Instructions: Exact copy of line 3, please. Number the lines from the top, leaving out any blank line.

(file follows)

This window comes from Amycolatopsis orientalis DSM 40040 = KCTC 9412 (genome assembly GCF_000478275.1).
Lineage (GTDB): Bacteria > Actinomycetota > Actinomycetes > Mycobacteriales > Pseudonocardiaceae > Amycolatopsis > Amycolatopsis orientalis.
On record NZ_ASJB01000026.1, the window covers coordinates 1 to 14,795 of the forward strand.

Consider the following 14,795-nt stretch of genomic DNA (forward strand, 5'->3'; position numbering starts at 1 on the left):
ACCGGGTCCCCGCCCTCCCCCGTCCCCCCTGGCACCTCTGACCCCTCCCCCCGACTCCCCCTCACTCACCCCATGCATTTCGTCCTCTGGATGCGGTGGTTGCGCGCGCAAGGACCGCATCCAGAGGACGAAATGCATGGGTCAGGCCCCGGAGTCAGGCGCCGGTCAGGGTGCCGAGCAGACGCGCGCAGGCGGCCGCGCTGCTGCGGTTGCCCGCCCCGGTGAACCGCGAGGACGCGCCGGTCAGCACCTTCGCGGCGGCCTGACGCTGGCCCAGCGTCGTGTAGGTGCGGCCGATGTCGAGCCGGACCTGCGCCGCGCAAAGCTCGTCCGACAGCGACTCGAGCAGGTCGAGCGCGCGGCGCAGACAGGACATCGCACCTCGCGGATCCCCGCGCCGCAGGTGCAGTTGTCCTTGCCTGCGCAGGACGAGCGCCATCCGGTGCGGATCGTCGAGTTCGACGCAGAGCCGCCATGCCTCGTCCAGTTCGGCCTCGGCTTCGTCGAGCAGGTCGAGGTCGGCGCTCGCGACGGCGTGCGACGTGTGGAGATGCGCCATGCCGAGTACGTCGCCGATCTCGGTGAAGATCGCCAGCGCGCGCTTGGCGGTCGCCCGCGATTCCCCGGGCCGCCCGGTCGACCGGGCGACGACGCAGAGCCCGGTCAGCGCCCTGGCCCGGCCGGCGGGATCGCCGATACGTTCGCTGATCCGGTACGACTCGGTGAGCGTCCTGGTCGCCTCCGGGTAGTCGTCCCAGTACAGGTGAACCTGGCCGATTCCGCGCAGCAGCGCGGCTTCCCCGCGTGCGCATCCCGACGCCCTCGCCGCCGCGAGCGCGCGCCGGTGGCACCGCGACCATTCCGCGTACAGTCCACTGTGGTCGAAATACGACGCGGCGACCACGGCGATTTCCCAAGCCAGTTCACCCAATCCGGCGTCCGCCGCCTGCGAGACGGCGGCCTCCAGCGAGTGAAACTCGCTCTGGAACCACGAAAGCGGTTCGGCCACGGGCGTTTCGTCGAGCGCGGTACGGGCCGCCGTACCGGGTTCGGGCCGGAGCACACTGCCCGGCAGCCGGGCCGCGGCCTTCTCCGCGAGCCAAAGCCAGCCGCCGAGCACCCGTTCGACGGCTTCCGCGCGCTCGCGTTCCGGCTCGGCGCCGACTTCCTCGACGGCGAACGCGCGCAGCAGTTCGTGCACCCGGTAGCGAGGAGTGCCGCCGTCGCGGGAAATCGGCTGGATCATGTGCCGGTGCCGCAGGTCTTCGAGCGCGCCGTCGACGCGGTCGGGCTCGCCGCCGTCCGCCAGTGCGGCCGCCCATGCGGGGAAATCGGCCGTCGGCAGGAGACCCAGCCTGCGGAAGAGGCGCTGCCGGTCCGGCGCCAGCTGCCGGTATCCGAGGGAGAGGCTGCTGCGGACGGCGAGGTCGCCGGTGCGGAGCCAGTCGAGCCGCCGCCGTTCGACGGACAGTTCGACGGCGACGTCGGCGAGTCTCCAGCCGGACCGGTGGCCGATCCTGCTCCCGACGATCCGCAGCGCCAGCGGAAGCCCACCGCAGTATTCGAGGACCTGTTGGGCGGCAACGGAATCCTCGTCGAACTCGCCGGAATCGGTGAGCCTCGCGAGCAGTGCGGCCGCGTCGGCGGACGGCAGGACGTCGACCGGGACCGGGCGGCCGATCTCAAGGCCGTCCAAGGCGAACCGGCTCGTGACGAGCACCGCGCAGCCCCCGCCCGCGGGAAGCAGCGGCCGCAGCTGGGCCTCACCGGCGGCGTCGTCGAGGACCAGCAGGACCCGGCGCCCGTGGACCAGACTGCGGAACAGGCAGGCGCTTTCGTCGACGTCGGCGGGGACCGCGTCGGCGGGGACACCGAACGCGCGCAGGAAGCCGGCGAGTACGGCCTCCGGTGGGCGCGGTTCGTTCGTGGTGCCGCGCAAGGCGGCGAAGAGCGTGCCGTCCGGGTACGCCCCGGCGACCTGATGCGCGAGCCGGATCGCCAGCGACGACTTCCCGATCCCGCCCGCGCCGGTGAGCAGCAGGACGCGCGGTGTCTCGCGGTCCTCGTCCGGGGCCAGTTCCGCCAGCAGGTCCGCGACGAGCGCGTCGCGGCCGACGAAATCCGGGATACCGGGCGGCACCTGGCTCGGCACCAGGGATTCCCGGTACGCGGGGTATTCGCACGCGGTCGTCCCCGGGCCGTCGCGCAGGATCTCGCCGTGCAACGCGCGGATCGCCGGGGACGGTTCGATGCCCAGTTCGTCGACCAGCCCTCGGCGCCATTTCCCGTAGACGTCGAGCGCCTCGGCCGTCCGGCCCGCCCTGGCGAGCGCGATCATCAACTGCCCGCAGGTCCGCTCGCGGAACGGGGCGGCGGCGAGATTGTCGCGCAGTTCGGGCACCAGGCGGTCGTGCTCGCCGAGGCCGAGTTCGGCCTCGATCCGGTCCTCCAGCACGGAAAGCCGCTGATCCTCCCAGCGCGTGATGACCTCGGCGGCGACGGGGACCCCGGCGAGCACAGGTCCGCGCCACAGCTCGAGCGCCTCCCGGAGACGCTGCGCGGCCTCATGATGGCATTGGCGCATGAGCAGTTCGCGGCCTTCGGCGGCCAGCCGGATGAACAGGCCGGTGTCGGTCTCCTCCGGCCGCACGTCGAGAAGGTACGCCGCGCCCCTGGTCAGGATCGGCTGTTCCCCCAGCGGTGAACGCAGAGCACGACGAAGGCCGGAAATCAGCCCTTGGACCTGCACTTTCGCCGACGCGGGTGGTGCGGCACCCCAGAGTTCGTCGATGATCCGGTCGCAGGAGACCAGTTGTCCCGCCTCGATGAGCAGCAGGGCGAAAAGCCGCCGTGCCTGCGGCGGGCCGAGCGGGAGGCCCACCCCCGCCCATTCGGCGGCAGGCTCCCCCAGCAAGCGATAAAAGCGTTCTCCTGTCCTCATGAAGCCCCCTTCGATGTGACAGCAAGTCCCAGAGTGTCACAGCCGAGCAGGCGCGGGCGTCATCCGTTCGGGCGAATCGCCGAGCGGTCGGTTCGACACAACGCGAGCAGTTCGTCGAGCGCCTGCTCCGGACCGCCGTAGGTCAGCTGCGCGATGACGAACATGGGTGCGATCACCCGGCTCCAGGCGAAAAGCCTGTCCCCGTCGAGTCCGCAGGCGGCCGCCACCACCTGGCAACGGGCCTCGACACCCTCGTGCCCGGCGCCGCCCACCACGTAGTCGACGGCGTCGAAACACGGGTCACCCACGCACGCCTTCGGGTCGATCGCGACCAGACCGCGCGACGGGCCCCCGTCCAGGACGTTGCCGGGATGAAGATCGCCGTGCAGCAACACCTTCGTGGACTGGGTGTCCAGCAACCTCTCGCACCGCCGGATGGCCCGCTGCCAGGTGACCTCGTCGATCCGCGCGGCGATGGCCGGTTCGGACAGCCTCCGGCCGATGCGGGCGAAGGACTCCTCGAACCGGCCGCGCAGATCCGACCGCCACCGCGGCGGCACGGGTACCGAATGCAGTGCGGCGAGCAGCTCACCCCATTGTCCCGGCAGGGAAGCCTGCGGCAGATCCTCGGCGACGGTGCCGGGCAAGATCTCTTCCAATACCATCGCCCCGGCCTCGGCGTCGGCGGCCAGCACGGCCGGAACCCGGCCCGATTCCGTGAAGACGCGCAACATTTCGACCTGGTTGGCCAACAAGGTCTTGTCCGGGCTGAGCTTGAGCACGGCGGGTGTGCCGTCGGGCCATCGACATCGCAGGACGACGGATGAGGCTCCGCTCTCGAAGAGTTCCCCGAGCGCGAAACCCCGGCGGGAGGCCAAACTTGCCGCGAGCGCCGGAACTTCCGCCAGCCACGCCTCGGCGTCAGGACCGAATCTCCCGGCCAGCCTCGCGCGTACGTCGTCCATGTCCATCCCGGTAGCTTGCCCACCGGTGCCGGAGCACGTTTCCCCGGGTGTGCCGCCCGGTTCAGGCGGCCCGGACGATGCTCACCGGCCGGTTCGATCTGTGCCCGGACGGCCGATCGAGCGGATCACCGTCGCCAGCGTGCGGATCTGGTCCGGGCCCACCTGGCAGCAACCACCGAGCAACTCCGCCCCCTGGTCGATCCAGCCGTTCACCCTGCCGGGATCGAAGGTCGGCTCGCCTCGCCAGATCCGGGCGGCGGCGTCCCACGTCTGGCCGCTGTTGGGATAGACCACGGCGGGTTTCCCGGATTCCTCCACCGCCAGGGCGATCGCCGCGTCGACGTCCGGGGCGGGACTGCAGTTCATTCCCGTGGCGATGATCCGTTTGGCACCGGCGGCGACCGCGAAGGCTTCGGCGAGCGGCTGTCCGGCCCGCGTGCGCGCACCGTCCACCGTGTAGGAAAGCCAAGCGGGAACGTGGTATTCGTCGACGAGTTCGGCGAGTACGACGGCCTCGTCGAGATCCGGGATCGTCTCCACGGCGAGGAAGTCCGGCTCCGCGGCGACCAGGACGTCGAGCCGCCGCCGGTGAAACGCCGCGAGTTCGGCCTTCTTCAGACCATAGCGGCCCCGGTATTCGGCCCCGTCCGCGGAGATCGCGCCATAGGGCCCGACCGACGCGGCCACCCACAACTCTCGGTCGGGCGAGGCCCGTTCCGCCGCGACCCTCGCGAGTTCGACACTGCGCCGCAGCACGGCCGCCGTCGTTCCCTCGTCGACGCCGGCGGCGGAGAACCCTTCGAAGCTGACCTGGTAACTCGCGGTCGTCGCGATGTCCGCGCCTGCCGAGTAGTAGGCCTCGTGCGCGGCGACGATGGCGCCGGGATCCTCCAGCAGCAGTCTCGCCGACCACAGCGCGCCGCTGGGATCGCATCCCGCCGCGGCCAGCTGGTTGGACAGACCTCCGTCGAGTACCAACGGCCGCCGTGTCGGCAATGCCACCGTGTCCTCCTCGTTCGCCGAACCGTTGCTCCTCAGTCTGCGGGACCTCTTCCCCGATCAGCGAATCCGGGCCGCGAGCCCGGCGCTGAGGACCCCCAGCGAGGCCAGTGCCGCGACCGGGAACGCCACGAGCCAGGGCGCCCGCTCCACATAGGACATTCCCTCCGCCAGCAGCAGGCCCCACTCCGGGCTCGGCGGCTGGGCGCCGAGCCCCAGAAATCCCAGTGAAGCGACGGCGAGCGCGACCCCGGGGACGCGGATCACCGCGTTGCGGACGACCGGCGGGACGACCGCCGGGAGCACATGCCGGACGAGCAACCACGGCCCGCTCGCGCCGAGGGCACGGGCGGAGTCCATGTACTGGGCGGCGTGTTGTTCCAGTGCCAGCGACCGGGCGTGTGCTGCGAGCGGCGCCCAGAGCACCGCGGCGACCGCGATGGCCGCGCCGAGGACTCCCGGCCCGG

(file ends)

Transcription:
On record NZ_ASJB01000026.1, the window covers coordinates 1 to 14,795 of the forward strand.